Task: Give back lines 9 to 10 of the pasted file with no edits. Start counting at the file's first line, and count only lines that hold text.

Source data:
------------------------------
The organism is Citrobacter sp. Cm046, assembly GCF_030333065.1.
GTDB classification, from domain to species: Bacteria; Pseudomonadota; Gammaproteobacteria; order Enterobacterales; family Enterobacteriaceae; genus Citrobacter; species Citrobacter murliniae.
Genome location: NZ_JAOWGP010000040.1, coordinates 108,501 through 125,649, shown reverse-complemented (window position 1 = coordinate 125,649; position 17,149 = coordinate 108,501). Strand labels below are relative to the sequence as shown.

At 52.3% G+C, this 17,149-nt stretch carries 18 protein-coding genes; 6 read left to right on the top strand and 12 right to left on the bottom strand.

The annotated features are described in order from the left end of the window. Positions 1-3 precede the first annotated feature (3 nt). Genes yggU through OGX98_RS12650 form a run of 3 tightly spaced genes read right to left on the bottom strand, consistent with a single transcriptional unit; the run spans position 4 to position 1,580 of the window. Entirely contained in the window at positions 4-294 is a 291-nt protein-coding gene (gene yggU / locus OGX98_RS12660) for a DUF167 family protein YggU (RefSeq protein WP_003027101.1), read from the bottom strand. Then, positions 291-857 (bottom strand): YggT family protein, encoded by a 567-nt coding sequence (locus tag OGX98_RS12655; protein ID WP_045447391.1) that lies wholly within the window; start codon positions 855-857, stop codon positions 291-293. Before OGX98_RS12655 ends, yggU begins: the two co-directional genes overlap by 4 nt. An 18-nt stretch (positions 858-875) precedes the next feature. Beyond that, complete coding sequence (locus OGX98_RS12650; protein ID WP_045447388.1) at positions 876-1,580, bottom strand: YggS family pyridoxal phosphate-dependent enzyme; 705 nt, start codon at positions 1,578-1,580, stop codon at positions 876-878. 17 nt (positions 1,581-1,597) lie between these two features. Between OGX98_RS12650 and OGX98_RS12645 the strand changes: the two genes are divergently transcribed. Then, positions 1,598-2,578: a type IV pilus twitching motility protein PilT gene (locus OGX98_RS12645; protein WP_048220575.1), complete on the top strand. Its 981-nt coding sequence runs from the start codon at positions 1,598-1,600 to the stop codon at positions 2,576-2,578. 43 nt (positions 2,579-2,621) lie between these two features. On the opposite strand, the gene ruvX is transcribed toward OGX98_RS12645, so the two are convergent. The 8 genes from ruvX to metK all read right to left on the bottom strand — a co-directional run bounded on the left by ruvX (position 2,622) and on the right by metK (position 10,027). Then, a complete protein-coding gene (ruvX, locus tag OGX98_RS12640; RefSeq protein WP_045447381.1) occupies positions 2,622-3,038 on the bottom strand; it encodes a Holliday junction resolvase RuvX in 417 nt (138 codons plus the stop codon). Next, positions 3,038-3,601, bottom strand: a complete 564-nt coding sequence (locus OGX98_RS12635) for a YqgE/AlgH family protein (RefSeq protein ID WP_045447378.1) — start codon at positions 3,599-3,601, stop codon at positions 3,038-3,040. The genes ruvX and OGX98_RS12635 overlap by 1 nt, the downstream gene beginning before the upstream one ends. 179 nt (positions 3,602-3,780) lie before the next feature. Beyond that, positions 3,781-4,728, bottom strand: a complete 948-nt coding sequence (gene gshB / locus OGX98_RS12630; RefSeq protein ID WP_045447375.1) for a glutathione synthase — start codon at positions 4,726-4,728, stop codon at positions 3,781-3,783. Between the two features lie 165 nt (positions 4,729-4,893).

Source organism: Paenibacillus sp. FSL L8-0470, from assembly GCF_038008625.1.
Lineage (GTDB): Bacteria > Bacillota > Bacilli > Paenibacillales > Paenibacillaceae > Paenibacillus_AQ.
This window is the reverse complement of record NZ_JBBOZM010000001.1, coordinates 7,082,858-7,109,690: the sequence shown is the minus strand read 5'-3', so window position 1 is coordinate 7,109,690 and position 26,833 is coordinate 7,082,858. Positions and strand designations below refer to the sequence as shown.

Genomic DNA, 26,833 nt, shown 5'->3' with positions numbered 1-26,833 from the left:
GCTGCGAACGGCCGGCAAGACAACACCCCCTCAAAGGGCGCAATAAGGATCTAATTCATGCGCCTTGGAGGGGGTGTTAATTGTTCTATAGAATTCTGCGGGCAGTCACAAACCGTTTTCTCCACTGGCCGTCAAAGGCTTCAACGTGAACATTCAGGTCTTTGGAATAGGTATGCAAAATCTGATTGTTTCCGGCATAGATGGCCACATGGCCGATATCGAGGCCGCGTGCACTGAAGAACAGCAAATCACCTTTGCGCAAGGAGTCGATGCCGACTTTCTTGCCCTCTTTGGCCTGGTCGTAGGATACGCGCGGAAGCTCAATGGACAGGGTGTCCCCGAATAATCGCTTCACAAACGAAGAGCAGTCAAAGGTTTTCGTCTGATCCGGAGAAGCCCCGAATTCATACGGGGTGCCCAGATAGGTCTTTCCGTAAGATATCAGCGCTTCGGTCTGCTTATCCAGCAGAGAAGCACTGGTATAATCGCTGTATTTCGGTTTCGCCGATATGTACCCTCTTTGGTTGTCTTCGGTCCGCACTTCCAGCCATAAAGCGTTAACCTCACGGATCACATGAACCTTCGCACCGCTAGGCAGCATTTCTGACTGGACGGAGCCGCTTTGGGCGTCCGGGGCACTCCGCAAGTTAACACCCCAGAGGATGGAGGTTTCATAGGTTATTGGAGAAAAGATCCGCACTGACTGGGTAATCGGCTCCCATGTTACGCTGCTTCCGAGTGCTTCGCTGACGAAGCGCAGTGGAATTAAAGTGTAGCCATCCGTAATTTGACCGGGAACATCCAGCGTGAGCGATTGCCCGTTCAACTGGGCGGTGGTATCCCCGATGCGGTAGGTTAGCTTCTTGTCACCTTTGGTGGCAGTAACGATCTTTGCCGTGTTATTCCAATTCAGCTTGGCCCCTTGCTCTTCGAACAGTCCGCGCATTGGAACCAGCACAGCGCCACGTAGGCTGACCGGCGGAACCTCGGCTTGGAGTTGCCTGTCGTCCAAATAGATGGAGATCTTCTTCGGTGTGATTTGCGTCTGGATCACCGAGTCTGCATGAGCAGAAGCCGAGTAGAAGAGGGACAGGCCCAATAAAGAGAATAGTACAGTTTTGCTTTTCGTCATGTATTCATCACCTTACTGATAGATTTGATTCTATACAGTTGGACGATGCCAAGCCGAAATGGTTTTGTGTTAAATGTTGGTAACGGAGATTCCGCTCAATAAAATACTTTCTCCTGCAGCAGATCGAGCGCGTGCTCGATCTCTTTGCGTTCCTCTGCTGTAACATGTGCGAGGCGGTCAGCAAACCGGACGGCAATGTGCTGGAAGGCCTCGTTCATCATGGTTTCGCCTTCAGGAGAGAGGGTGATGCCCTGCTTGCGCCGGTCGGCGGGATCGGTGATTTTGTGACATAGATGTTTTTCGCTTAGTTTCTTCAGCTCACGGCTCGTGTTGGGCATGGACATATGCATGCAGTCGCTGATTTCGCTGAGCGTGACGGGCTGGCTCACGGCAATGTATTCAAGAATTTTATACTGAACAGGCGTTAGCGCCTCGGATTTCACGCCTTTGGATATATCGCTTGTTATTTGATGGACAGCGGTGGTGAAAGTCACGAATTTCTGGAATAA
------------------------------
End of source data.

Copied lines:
Genomic DNA, 26,833 nt, shown 5'->3' with positions numbered 1-26,833 from the left:
GCTGCGAACGGCCGGCAAGACAACACCCCCTCAAAGGGCGCAATAAGGATCTAATTCATGCGCCTTGGAGGGGGTGTTAATTGTTCTATAGAATTCTGCGGGCAGTCACAAACCGTTTTCTCCACTGGCCGTCAAAGGCTTCAACGTGAACATTCAGGTCTTTGGAATAGGTATGCAAAATCTGATTGTTTCCGGCATAGATGGCCACATGGCCGATATCGAGGCCGCGTGCACTGAAGAACAGCAAATCACCTTTGCGCAAGGAGTCGATGCCGACTTTCTTGCCCTCTTTGGCCTGGTCGTAGGATACGCGCGGAAGCTCAATGGACAGGGTGTCCCCGAATAATCGCTTCACAAACGAAGAGCAGTCAAAGGTTTTCGTCTGATCCGGAGAAGCCCCGAATTCATACGGGGTGCCCAGATAGGTCTTTCCGTAAGATATCAGCGCTTCGGTCTGCTTATCCAGCAGAGAAGCACTGGTATAATCGCTGTATTTCGGTTTCGCCGATATGTACCCTCTTTGGTTGTCTTCGGTCCGCACTTCCAGCCATAAAGCGTTAACCTCACGGATCACATGAACCTTCGCACCGCTAGGCAGCATTTCTGACTGGACGGAGCCGCTTTGGGCGTCCGGGGCACTCCGCAAGTTAACACCCCAGAGGATGGAGGTTTCATAGGTTATTGGAGAAAAGATCCGCACTGACTGGGTAATCGGCTCCCATGTTACGCTGCTTCCGAGTGCTTCGCTGACGAAGCGCAGTGGAATTAAAGTGTAGCCATCCGTAATTTGACCGGGAACATCCAGCGTGAGCGATTGCCCGTTCAACTGGGCGGTGGTATCCCCGATGCGGTAGGTTAGCTTCTTGTCACCTTTGGTGGCAGTAACGATCTTTGCCGTGTTATTCCAATTCAGCTTGGCCCCTTGCTCTTCGAACAGTCCGCGCATTGGAACCAGCACAGCGCCACGTAGGCTGACCGGCGGAACCTCGGCTTGGAGTTGCCTGTCGTCCAAATAGATGGAGATCTTCTTCGGTGTGATTTGCGTCTGGATCACCGAGTCTGCATGAGCAGAAGCCGAGTAGAAGAGGGACAGGCCCAATAAAGAGAATAGTACAGTTTTGCTTTTCGTCATGTATTCATCACCTTACTGATAGATTTGATTCTATACAGTTGGACGATGCCAAGCCGAAATGGTTTTGTGTTAAATGTTGGTAACGGAGATTCCGCTCAATAAAATACTTTCTCCTGCAGCAGATCGAGCGCGTGCTCGATCTCTTTGCGTTCCTCTGCTGTAACATGTGCGAGGCGGTCAGCAAACCGGACGGCAATGTGCTGGAAGGCCTCGTTCATCATGGTTTCGCCTTCAGGAGAGAGGGTGATGCCCTGCTTGCGCCGGTCGGCGGGATCGGTGATTTTGTGACATAGATGTTTTTCGCTTAGTTTCTTCAGCTCACGGCTCGTGTTGGGCATGGACATATGCATGCAGTCGCTGATTTCGCTGAGCGTGACGGGCTGGCTCACGGCAATGTATTCAAGAATTTTATACTGAACAGGCGTTAGCGCCTCGGATTTCACGCCTTTGGATATATCGCTTGTTATTTGATGGACAGCGGTGGTGAAAGTCACGAATTTCTGGAATAA